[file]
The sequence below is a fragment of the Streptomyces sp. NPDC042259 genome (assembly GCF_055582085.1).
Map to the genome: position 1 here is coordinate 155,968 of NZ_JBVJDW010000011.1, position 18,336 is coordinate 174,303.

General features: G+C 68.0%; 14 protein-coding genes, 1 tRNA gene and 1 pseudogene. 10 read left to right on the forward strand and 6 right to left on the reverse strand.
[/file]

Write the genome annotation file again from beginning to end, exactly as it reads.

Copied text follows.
The sequence below is a fragment of the Streptomyces sp. NPDC042259 genome (assembly GCF_055582085.1).
Map to the genome: position 1 here is coordinate 155,968 of NZ_JBVJDW010000011.1, position 18,336 is coordinate 174,303.

General features: G+C 68.0%; 14 protein-coding genes, 1 tRNA gene and 1 pseudogene. 10 read left to right on the forward strand and 6 right to left on the reverse strand.